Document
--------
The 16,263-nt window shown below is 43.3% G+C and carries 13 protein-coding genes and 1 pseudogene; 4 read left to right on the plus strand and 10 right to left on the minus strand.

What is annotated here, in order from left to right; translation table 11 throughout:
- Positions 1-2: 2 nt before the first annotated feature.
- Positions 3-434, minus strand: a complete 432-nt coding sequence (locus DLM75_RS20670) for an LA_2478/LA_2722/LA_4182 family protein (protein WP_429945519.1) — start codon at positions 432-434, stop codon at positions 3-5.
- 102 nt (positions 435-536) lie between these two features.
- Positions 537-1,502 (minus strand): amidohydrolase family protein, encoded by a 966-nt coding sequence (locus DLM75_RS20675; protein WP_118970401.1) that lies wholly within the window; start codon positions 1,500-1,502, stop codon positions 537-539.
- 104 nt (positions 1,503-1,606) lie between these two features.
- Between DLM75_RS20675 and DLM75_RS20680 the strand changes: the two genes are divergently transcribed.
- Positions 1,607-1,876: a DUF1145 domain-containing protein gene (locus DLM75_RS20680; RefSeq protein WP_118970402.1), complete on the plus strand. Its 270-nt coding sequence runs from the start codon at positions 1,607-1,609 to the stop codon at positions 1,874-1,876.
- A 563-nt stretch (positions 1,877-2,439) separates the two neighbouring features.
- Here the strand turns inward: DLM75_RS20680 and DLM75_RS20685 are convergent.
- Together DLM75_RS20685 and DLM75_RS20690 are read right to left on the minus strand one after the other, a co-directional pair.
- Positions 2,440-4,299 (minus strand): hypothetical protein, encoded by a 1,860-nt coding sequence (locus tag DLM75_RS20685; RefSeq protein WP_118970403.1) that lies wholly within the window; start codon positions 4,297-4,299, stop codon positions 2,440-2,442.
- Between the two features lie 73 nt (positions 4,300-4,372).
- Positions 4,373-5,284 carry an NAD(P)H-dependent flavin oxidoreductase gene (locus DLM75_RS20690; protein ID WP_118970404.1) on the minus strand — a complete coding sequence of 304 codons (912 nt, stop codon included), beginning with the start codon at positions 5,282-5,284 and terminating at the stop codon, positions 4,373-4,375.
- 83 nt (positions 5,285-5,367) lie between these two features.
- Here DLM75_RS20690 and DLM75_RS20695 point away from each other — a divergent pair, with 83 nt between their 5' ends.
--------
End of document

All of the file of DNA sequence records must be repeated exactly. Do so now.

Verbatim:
The 16,263-nt window shown below is 43.3% G+C and carries 13 protein-coding genes and 1 pseudogene; 4 read left to right on the plus strand and 10 right to left on the minus strand.

What is annotated here, in order from left to right; translation table 11 throughout:
- Positions 1-2: 2 nt before the first annotated feature.
- Positions 3-434, minus strand: a complete 432-nt coding sequence (locus DLM75_RS20670) for an LA_2478/LA_2722/LA_4182 family protein (protein WP_429945519.1) — start codon at positions 432-434, stop codon at positions 3-5.
- 102 nt (positions 435-536) lie between these two features.
- Positions 537-1,502 (minus strand): amidohydrolase family protein, encoded by a 966-nt coding sequence (locus DLM75_RS20675; protein WP_118970401.1) that lies wholly within the window; start codon positions 1,500-1,502, stop codon positions 537-539.
- 104 nt (positions 1,503-1,606) lie between these two features.
- Between DLM75_RS20675 and DLM75_RS20680 the strand changes: the two genes are divergently transcribed.
- Positions 1,607-1,876: a DUF1145 domain-containing protein gene (locus DLM75_RS20680; RefSeq protein WP_118970402.1), complete on the plus strand. Its 270-nt coding sequence runs from the start codon at positions 1,607-1,609 to the stop codon at positions 1,874-1,876.
- A 563-nt stretch (positions 1,877-2,439) separates the two neighbouring features.
- Here the strand turns inward: DLM75_RS20680 and DLM75_RS20685 are convergent.
- Together DLM75_RS20685 and DLM75_RS20690 are read right to left on the minus strand one after the other, a co-directional pair.
- Positions 2,440-4,299 (minus strand): hypothetical protein, encoded by a 1,860-nt coding sequence (locus tag DLM75_RS20685; RefSeq protein WP_118970403.1) that lies wholly within the window; start codon positions 4,297-4,299, stop codon positions 2,440-2,442.
- Between the two features lie 73 nt (positions 4,300-4,372).
- Positions 4,373-5,284 carry an NAD(P)H-dependent flavin oxidoreductase gene (locus DLM75_RS20690; protein ID WP_118970404.1) on the minus strand — a complete coding sequence of 304 codons (912 nt, stop codon included), beginning with the start codon at positions 5,282-5,284 and terminating at the stop codon, positions 4,373-4,375.
- 83 nt (positions 5,285-5,367) lie between these two features.
- Here DLM75_RS20690 and DLM75_RS20695 point away from each other — a divergent pair, with 83 nt between their 5' ends.